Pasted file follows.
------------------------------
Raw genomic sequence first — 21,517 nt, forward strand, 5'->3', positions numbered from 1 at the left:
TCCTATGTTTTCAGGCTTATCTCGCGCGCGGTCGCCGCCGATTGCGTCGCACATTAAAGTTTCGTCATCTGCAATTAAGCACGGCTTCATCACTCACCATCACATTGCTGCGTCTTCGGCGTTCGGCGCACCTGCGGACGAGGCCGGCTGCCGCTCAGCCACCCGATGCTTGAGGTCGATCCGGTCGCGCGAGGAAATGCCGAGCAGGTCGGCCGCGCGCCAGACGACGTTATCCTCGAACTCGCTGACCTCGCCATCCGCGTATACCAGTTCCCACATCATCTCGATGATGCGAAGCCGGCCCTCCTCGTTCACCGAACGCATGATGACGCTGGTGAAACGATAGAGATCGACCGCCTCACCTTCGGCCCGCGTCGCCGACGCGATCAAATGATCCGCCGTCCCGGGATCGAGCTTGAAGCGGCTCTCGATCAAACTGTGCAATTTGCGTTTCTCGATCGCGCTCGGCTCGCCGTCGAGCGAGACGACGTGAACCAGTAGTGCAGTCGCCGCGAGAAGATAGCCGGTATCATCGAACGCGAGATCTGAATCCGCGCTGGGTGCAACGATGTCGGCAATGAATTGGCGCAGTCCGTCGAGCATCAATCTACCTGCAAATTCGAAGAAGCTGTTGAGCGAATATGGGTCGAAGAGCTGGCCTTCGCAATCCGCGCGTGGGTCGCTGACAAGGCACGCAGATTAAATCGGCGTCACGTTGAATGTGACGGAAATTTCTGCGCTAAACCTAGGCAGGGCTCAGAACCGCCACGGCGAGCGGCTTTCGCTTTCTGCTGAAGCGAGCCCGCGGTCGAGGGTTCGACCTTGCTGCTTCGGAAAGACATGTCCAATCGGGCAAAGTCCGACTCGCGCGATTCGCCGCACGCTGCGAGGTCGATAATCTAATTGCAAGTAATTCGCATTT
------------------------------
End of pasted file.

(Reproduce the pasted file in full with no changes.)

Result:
Raw genomic sequence first — 21,517 nt, forward strand, 5'->3', positions numbered from 1 at the left:
TCCTATGTTTTCAGGCTTATCTCGCGCGCGGTCGCCGCCGATTGCGTCGCACATTAAAGTTTCGTCATCTGCAATTAAGCACGGCTTCATCACTCACCATCACATTGCTGCGTCTTCGGCGTTCGGCGCACCTGCGGACGAGGCCGGCTGCCGCTCAGCCACCCGATGCTTGAGGTCGATCCGGTCGCGCGAGGAAATGCCGAGCAGGTCGGCCGCGCGCCAGACGACGTTATCCTCGAACTCGCTGACCTCGCCATCCGCGTATACCAGTTCCCACATCATCTCGATGATGCGAAGCCGGCCCTCCTCGTTCACCGAACGCATGATGACGCTGGTGAAACGATAGAGATCGACCGCCTCACCTTCGGCCCGCGTCGCCGACGCGATCAAATGATCCGCCGTCCCGGGATCGAGCTTGAAGCGGCTCTCGATCAAACTGTGCAATTTGCGTTTCTCGATCGCGCTCGGCTCGCCGTCGAGCGAGACGACGTGAACCAGTAGTGCAGTCGCCGCGAGAAGATAGCCGGTATCATCGAACGCGAGATCTGAATCCGCGCTGGGTGCAACGATGTCGGCAATGAATTGGCGCAGTCCGTCGAGCATCAATCTACCTGCAAATTCGAAGAAGCTGTTGAGCGAATATGGGTCGAAGAGCTGGCCTTCGCAATCCGCGCGTGGGTCGCTGACAAGGCACGCAGATTAAATCGGCGTCACGTTGAATGTGACGGAAATTTCTGCGCTAAACCTAGGCAGGGCTCAGAACCGCCACGGCGAGCGGCTTTCGCTTTCTGCTGAAGCGAGCCCGCGGTCGAGGGTTCGACCTTGCTGCTTCGGAAAGACATGTCCAATCGGGCAAAGTCCGACTCGCGCGATTCGCCGCACGCTGCGAGGTCGATAATCTAATTGCAAGTAATTCGCATTT